Summer pairing promo
Though the majority of The Melting Pot’s customers are women, Brown doesn’t want to neglect the male guests. So he strives to create some LTO programs with wide appeal. “We’re cognizant that different people have different taste profiles,” he says. “One thing doesn’t work for all.”
The chain’s Dip into Summer program this past summer offered seasonal dishes such as BBQ Brisket Cheddar fondue ($8.95), along with light white wines for the hot weather, and a shandy flight ($7.95). The flight combined Sam Adams Summer Ale with a trio of different house lemonades: Black Cherry Blush, Ruby Red Crush and Lively Lemon, each in 7-oz. servings. The shandies were also available individually as 12-oz. pours.
The Dip into Summer cocktail menu featured the Summertime Sipper (pictured as feature image), made with watermelon, cucumber, Malibu rum and fresh lime juice ($7.95). “All of those beverages had specific food pairings to go with them,” Brown explains.
For instance, the Black Cherry Blush shandy was suggested with a milk chocolate fondue. The Ruby Red Crush went with a seafood boil LTO ($24.95) of Pacific white shrimp, scallops, lobster and shrimp ravioli, andouille sausage and crab claws simmered in an Old Bay seasoned broth and served with red potatoes and corn on the cob.
These pairings were promoted primarily through The Melting Pot’s servers, he adds, “so much so that on top of their normal training, they received five extra weeks of training for this program.”
To help motivate servers into pushing the pairings, The Melting Pot held an internal contest. Servers who successfully sold customers on pairings were entered into a drawing for a Visa gift card.
The Dip into Summer LTO was scheduled to run from May 12 through July 31, but the program was so successful at some locations that they extended it into August. Dip into Summer helped contribute to The Melting Pot’s increase in sales and guests, Brown says, and will be “the yardstick for measuring success” of future LTOs.
To capitalize on the craft beer boom, The Melting Pot’s Craft Your Own Fondue program allowed guests to choose a craft beer to be mixed into their fondues. The chain rolled out the LTO at test locations during fall 2015. After positive feedback and strong sales, the restaurant will bring it back this May.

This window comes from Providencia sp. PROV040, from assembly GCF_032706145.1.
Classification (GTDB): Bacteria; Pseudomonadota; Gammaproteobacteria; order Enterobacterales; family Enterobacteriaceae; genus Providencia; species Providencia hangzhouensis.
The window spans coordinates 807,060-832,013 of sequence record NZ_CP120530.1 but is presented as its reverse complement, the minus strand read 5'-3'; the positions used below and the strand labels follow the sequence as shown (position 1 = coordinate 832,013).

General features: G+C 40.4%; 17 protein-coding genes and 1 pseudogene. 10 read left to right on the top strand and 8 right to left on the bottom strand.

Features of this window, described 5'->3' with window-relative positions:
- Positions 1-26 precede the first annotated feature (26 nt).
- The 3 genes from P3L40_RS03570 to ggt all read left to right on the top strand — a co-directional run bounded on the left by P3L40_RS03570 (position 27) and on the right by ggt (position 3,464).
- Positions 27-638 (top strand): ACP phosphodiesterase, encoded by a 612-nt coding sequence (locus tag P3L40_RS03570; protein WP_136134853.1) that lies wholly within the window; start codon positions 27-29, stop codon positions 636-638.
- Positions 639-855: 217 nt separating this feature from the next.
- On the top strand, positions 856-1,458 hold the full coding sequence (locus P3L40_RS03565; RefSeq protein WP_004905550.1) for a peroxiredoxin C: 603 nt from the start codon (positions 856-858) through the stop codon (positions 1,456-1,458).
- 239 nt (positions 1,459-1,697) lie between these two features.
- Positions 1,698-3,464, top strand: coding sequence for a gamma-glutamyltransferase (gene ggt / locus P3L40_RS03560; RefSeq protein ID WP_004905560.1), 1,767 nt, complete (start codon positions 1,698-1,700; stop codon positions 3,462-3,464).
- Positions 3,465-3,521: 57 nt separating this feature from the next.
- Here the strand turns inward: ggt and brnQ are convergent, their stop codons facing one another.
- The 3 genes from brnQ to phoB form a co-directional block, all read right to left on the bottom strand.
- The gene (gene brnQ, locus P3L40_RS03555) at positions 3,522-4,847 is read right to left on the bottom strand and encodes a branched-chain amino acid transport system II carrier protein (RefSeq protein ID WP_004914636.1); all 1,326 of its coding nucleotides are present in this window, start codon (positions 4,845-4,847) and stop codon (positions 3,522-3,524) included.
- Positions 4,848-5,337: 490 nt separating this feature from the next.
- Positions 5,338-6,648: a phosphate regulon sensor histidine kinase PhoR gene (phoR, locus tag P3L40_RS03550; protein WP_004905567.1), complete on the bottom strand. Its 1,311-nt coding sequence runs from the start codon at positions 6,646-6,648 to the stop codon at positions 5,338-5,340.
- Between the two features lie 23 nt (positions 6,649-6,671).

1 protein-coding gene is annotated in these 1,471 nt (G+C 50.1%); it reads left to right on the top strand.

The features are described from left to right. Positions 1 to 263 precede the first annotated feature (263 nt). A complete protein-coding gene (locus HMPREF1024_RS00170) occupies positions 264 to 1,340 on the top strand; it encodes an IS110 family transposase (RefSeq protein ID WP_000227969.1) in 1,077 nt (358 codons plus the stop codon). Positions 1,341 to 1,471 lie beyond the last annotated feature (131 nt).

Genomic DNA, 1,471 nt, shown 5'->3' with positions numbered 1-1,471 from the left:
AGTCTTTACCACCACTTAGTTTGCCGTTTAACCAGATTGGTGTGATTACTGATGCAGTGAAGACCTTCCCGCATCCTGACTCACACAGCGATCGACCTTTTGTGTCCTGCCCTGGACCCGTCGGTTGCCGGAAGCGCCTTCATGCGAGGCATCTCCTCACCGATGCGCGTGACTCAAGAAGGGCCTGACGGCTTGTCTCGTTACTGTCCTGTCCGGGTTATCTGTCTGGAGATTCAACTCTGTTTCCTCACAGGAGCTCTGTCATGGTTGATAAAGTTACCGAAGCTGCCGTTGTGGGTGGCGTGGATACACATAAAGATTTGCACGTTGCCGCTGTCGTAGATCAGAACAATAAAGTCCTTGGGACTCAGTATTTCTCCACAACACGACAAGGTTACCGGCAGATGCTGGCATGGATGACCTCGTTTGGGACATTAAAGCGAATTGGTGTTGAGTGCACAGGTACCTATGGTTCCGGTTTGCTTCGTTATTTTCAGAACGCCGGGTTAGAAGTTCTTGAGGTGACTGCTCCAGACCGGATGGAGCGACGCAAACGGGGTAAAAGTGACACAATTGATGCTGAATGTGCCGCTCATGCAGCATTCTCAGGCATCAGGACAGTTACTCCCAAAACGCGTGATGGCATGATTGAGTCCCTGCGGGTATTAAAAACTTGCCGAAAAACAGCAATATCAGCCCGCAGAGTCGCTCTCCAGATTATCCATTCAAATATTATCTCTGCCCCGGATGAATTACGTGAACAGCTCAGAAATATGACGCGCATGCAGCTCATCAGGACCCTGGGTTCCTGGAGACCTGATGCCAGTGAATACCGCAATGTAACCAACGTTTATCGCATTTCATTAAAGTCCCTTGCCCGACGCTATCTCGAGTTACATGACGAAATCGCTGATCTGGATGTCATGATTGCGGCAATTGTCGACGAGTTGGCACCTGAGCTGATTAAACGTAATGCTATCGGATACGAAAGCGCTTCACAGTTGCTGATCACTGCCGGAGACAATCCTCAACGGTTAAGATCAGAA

The chain also tied in a “local” emphasis, which is key with craft, by allowing its franchises to offer beers from area breweries. This also meant a great variety of beer styles could go into the fondues―amber ales, IPAs, pale ales, stouts and so on.
“As an avid IPA drinker, I can say that you really could taste the hops” when the beer style is used in a fondue, Brown says.
The program also enables The Melting Pot to provide a value-add to customers. Because its fondue recipes didn’t call for a full beer, servers would offer leftover beer to guests, making for a natural pairing with the fondue.
Wine and Beer Fondue Pairings
The Melting Pot selects wines and beers that are ideal matches for its fondue dishes all year round. Brown has a few guidelines for perfect pairings.
Crisper, more acidic wines generally pair nicely with cheese fondues, Brown says. The acid provides balance for the richness of cheese. Styles that work particularly well include sauvignon blanc, pinot grigio, unoaked chardonnay and some pinot noirs.
As for chocolate fondues, look for wine partners that display notes of deep red fruits. The wine should have sufficient structure and light-to-medium tannins to match the milk and dark chocolate fondues, Brown says, such as merlots and red blends.
Beer in general makes for excellent pairings with cheese fondue, he adds. Brown currently prefers well-balanced pale ales with a pronounced malt character and low hoppiness. These food-friendly brews can provide great balance to the flavors and richness of cheese in a fondue, he notes.
Does Brown ever worry about coming up with fresh concepts for drink promotions and LTOs?
“I used to worry about where I would get that next idea,” he admits. “Not anymore.”
Because Brown taps into trends in pop culture and the food/beverage industry, he is not long without inspiration. And the success of Women and Whiskey showed him possibilities of combining beverage and food in The Melting Pot’s LTOs. “I’ll be talking with our chefs about that next idea,” he notes.
As part of its Dip into Summer program this past summer, The Melting Pot offered a shandy flight including Sam Adams Summer Ale with a trio of different house lemonades.
The Melting Pot’s national beverage director Paul Brown looks to consumer demographic, food and beverage and pop culture trends to keeps the chain’s drink program current and vibrant.
The fondue restaurant’s Dip into Summer program included a seafood boil entree of shrimp, scallops, lobster and shrimp ravioli, andouille sausage and crab claws; servers recommended pairing the dish with the Ruby Red Crush shandy.
Kyle Swartz is the associate editor of Cheers Magazine. Reach him at email@example.com or follow him on Twitter @kswartzz